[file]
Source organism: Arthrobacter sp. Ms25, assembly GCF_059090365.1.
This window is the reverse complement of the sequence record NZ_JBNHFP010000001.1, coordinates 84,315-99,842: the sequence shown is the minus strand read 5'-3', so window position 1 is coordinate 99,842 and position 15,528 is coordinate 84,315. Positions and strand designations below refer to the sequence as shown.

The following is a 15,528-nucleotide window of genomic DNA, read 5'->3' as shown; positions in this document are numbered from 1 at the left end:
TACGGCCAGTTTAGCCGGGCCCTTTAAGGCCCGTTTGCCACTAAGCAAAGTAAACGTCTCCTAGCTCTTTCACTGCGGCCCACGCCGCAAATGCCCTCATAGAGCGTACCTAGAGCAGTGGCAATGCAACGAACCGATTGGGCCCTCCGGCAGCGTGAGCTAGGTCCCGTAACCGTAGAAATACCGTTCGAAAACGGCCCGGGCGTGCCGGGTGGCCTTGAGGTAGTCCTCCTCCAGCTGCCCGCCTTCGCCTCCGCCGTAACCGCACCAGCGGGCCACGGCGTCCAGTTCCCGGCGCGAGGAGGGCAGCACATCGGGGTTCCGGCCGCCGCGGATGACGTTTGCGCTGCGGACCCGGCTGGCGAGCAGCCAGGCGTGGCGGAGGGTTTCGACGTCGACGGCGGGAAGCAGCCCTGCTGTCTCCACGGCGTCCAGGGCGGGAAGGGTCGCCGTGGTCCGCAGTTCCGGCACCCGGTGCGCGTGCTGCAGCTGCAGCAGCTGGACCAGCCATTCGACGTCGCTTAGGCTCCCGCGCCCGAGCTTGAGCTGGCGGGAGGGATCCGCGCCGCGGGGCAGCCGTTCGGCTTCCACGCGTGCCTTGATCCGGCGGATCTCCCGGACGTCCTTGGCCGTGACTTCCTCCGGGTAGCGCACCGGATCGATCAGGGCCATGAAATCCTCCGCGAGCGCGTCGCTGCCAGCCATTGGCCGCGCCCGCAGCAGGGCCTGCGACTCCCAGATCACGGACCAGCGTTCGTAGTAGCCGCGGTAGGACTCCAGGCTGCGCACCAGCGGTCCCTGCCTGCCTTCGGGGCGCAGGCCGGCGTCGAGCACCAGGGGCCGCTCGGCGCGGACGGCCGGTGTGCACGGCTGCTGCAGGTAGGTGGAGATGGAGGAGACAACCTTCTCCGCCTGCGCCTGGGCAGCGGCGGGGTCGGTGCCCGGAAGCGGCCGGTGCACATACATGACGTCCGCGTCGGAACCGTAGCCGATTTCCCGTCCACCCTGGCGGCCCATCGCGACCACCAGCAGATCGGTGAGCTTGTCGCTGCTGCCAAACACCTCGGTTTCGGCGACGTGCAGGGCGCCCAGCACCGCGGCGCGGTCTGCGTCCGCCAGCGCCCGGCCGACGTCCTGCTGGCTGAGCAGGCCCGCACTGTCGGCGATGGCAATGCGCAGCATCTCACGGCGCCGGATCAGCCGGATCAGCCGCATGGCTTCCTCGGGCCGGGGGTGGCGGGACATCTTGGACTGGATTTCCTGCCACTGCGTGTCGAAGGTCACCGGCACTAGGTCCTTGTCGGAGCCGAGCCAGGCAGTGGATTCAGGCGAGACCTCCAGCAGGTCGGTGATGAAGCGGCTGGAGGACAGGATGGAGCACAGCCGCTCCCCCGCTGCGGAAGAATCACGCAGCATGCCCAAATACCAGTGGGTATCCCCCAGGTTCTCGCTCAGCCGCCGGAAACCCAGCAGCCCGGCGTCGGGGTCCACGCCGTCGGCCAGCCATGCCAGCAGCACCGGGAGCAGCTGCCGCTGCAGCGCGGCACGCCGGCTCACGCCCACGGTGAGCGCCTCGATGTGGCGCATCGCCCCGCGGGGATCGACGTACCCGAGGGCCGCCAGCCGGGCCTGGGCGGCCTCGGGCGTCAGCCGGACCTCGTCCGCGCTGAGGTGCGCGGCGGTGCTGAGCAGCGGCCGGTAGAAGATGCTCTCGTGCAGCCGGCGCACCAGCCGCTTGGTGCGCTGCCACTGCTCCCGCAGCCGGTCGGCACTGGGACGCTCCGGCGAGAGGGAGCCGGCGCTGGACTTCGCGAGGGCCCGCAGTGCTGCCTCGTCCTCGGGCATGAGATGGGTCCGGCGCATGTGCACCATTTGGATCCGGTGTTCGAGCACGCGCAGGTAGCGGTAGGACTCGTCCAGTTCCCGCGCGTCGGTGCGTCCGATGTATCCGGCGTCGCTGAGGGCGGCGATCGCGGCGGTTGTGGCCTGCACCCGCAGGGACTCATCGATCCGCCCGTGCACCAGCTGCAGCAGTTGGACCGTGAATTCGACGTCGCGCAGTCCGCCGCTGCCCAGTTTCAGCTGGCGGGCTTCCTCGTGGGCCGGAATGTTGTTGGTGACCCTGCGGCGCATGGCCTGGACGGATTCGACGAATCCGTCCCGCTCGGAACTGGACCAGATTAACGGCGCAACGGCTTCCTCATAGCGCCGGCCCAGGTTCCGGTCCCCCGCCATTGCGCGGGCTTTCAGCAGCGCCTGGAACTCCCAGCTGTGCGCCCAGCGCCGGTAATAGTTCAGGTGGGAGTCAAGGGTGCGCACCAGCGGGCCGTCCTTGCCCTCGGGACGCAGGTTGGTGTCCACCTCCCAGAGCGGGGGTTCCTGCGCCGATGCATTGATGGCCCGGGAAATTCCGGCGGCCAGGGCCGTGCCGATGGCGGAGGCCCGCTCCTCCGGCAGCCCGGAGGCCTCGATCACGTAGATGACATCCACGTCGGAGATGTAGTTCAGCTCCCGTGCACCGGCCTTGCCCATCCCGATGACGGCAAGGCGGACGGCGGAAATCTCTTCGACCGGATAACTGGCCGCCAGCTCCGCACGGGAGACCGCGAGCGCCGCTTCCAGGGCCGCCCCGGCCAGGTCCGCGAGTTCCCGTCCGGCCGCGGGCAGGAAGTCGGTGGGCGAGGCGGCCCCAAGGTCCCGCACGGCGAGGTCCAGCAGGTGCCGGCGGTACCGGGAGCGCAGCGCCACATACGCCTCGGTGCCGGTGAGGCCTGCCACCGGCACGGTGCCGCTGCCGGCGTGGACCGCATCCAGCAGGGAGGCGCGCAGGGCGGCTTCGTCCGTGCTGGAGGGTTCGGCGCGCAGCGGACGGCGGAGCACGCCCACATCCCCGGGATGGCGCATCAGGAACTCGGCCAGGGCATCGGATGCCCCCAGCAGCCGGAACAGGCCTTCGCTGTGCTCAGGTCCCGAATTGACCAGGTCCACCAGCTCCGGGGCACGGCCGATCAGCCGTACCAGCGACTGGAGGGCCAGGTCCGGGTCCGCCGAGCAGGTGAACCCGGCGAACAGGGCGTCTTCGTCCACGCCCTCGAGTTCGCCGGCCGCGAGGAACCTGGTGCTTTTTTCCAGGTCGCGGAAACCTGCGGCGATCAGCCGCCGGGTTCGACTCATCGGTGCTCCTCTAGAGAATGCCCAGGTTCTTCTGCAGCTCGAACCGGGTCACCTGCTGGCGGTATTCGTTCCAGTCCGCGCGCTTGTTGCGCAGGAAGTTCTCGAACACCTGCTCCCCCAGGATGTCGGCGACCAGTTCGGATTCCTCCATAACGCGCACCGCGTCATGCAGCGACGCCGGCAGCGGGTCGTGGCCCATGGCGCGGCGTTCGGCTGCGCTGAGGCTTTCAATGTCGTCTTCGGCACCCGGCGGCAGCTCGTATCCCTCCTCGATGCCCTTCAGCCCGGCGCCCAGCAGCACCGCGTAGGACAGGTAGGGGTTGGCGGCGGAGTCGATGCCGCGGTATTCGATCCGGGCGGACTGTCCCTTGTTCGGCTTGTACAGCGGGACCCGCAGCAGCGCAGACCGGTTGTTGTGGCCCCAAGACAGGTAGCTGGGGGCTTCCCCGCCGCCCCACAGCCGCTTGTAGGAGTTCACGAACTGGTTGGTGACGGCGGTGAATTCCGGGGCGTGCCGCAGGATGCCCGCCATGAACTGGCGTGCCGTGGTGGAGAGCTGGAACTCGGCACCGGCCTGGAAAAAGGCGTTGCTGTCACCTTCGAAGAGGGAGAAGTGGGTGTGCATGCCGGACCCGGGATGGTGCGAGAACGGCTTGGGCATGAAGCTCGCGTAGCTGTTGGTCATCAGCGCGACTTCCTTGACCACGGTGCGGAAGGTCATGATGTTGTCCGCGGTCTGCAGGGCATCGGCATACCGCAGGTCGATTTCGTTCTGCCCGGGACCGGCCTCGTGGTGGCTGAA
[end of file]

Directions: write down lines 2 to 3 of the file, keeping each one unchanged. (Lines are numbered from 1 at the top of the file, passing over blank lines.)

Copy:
This window is the reverse complement of the sequence record NZ_JBNHFP010000001.1, coordinates 84,315-99,842: the sequence shown is the minus strand read 5'-3', so window position 1 is coordinate 99,842 and position 15,528 is coordinate 84,315. Positions and strand designations below refer to the sequence as shown.

The following is a 15,528-nucleotide window of genomic DNA, read 5'->3' as shown; positions in this document are numbered from 1 at the left end: